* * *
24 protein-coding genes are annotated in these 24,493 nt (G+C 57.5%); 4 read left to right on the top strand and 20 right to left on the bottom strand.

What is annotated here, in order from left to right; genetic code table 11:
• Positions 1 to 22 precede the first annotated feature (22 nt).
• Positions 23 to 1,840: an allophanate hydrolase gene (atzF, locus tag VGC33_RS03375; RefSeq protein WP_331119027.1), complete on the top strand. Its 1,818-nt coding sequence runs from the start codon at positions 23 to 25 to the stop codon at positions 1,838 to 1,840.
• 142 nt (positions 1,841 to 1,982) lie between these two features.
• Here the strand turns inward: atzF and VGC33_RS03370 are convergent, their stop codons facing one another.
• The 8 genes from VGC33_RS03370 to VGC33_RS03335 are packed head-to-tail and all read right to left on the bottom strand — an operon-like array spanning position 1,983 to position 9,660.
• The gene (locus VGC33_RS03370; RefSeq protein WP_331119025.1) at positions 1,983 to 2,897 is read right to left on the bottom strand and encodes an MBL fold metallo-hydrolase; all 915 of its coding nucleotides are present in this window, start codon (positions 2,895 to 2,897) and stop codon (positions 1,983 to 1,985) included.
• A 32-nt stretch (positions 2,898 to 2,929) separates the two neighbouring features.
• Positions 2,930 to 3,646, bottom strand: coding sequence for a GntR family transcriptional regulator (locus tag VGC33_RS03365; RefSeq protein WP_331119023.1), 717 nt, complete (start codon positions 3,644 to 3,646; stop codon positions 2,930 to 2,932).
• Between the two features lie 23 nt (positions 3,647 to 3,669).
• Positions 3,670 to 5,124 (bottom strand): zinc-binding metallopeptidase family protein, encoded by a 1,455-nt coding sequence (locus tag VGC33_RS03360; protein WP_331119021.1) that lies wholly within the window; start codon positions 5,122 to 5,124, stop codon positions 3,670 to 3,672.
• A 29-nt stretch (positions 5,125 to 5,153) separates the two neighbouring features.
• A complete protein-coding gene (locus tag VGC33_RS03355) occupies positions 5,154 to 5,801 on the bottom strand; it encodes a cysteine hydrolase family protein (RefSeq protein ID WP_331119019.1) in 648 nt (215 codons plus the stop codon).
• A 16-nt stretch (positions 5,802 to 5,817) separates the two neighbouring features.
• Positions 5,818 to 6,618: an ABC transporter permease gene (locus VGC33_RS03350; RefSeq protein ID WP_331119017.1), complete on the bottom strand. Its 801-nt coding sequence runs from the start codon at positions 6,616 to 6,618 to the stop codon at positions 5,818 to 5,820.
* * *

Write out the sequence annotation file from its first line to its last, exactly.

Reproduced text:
24 protein-coding genes are annotated in these 24,493 nt (G+C 57.5%); 4 read left to right on the top strand and 20 right to left on the bottom strand.

What is annotated here, in order from left to right; genetic code table 11:
• Positions 1 to 22 precede the first annotated feature (22 nt).
• Positions 23 to 1,840: an allophanate hydrolase gene (atzF, locus tag VGC33_RS03375; RefSeq protein WP_331119027.1), complete on the top strand. Its 1,818-nt coding sequence runs from the start codon at positions 23 to 25 to the stop codon at positions 1,838 to 1,840.
• 142 nt (positions 1,841 to 1,982) lie between these two features.
• Here the strand turns inward: atzF and VGC33_RS03370 are convergent, their stop codons facing one another.
• The 8 genes from VGC33_RS03370 to VGC33_RS03335 are packed head-to-tail and all read right to left on the bottom strand — an operon-like array spanning position 1,983 to position 9,660.
• The gene (locus VGC33_RS03370; RefSeq protein WP_331119025.1) at positions 1,983 to 2,897 is read right to left on the bottom strand and encodes an MBL fold metallo-hydrolase; all 915 of its coding nucleotides are present in this window, start codon (positions 2,895 to 2,897) and stop codon (positions 1,983 to 1,985) included.
• A 32-nt stretch (positions 2,898 to 2,929) separates the two neighbouring features.
• Positions 2,930 to 3,646, bottom strand: coding sequence for a GntR family transcriptional regulator (locus tag VGC33_RS03365; RefSeq protein WP_331119023.1), 717 nt, complete (start codon positions 3,644 to 3,646; stop codon positions 2,930 to 2,932).
• Between the two features lie 23 nt (positions 3,647 to 3,669).
• Positions 3,670 to 5,124 (bottom strand): zinc-binding metallopeptidase family protein, encoded by a 1,455-nt coding sequence (locus tag VGC33_RS03360; protein WP_331119021.1) that lies wholly within the window; start codon positions 5,122 to 5,124, stop codon positions 3,670 to 3,672.
• A 29-nt stretch (positions 5,125 to 5,153) separates the two neighbouring features.
• A complete protein-coding gene (locus tag VGC33_RS03355) occupies positions 5,154 to 5,801 on the bottom strand; it encodes a cysteine hydrolase family protein (RefSeq protein ID WP_331119019.1) in 648 nt (215 codons plus the stop codon).
• A 16-nt stretch (positions 5,802 to 5,817) separates the two neighbouring features.
• Positions 5,818 to 6,618: an ABC transporter permease gene (locus VGC33_RS03350; RefSeq protein ID WP_331119017.1), complete on the bottom strand. Its 801-nt coding sequence runs from the start codon at positions 6,616 to 6,618 to the stop codon at positions 5,818 to 5,820.